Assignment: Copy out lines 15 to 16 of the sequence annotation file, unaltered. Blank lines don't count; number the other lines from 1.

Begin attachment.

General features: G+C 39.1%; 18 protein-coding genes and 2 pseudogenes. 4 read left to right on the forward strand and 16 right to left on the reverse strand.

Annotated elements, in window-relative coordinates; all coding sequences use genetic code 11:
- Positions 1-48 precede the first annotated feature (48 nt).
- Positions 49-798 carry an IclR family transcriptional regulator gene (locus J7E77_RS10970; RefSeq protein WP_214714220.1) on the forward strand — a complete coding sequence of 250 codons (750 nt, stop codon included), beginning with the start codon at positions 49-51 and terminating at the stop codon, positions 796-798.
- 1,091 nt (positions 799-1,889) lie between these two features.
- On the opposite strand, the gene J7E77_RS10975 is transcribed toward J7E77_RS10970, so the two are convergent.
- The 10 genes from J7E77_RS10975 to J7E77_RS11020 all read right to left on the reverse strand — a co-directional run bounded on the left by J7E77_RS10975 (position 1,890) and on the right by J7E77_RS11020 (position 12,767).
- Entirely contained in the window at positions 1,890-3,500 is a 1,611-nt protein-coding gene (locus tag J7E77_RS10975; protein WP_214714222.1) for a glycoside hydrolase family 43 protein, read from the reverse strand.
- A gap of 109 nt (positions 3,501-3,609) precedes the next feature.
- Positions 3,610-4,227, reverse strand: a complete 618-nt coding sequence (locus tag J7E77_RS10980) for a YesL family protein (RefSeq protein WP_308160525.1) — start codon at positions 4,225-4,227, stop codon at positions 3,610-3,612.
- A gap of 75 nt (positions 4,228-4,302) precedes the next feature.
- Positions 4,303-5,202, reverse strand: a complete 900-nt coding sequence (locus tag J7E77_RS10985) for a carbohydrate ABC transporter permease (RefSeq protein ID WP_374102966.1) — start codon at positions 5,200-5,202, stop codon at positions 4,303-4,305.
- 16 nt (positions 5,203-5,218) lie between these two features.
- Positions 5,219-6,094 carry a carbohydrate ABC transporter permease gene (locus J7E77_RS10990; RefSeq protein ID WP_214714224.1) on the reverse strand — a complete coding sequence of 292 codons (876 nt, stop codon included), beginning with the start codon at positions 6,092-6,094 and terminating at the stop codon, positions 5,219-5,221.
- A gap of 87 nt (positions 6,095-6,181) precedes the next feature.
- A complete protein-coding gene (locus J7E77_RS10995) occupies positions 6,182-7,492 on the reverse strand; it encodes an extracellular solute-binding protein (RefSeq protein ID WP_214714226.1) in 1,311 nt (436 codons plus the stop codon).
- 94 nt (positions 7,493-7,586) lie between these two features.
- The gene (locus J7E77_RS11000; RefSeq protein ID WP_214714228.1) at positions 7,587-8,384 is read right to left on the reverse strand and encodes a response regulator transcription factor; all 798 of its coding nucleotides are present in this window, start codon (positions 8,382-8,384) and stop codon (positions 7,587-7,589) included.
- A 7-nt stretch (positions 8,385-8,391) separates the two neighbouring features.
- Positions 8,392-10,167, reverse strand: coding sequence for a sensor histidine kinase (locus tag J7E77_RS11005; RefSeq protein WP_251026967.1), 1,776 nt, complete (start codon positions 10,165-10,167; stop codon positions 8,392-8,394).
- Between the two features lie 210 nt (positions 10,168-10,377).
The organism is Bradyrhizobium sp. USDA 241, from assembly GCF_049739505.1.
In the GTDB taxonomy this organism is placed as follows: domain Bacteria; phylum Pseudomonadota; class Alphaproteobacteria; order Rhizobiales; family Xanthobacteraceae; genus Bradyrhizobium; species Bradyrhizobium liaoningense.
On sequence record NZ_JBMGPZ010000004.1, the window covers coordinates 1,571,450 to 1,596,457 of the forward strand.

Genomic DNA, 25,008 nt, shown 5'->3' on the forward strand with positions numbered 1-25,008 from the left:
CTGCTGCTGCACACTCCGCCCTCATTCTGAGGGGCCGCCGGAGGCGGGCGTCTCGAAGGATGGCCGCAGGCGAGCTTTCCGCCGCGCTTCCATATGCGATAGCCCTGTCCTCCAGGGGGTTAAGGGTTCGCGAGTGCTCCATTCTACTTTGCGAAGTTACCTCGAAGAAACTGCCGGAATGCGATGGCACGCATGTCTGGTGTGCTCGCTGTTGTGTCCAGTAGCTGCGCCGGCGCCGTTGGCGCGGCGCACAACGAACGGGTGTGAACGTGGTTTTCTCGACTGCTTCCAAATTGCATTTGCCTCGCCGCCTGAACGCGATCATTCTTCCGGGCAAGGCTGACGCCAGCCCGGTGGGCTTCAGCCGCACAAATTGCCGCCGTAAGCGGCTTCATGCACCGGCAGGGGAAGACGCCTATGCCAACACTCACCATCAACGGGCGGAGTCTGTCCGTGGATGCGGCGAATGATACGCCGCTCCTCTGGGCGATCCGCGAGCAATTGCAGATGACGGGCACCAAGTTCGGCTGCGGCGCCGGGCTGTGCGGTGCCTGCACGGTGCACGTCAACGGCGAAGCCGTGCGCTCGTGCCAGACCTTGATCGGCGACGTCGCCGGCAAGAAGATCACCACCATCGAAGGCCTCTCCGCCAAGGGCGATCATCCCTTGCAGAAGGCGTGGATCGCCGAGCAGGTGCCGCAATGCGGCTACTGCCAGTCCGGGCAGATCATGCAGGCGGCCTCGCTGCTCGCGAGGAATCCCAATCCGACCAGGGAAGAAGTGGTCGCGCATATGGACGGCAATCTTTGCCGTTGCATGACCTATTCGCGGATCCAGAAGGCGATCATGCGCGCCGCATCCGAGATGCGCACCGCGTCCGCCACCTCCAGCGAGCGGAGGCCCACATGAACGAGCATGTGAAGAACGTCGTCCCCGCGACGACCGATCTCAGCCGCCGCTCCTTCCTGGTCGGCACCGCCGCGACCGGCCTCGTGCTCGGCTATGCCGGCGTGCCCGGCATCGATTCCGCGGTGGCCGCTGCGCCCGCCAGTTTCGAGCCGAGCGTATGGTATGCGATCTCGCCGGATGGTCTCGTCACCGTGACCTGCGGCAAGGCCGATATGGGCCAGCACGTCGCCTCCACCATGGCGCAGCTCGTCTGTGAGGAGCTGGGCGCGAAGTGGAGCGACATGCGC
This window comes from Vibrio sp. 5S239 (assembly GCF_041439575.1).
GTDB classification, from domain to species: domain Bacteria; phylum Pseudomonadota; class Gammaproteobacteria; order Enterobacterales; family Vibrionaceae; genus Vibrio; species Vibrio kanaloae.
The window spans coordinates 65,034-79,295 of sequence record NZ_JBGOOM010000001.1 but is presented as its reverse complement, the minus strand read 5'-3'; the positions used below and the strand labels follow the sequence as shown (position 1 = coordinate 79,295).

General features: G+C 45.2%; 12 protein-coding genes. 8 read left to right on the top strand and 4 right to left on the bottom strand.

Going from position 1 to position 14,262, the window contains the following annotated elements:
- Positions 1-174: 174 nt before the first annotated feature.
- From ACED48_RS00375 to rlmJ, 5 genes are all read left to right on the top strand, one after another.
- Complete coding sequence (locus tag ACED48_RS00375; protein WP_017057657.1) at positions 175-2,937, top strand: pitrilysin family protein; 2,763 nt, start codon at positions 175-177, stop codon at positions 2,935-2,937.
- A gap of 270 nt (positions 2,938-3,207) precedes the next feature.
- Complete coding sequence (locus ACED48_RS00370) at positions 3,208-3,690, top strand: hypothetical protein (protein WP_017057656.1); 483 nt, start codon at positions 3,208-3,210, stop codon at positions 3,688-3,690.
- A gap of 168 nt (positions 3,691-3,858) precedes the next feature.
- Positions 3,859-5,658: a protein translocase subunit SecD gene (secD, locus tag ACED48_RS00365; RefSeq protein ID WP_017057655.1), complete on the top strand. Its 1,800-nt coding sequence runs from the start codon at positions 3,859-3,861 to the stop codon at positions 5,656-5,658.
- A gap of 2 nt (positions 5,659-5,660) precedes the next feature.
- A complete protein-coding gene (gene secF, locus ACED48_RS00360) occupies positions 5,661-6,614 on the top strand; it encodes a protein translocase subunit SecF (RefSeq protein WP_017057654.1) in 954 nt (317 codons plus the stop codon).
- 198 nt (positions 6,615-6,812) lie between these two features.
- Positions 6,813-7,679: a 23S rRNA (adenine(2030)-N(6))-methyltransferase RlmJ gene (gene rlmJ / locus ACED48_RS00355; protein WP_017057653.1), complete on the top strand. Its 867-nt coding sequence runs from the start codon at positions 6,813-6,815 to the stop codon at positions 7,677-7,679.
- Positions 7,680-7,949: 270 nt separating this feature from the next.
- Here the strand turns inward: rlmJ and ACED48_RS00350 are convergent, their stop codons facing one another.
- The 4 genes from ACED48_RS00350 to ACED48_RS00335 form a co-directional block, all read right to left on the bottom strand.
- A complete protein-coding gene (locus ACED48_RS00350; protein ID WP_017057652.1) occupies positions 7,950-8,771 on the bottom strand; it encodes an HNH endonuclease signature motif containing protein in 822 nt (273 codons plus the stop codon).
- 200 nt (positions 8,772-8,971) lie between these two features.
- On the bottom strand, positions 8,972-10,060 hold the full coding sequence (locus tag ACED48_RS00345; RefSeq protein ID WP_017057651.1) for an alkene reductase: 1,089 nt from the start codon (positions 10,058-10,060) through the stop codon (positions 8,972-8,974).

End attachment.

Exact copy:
- A gap of 87 nt (positions 6,095-6,181) precedes the next feature.
- A complete protein-coding gene (locus J7E77_RS10995) occupies positions 6,182-7,492 on the reverse strand; it encodes an extracellular solute-binding protein (RefSeq protein ID WP_214714226.1) in 1,311 nt (436 codons plus the stop codon).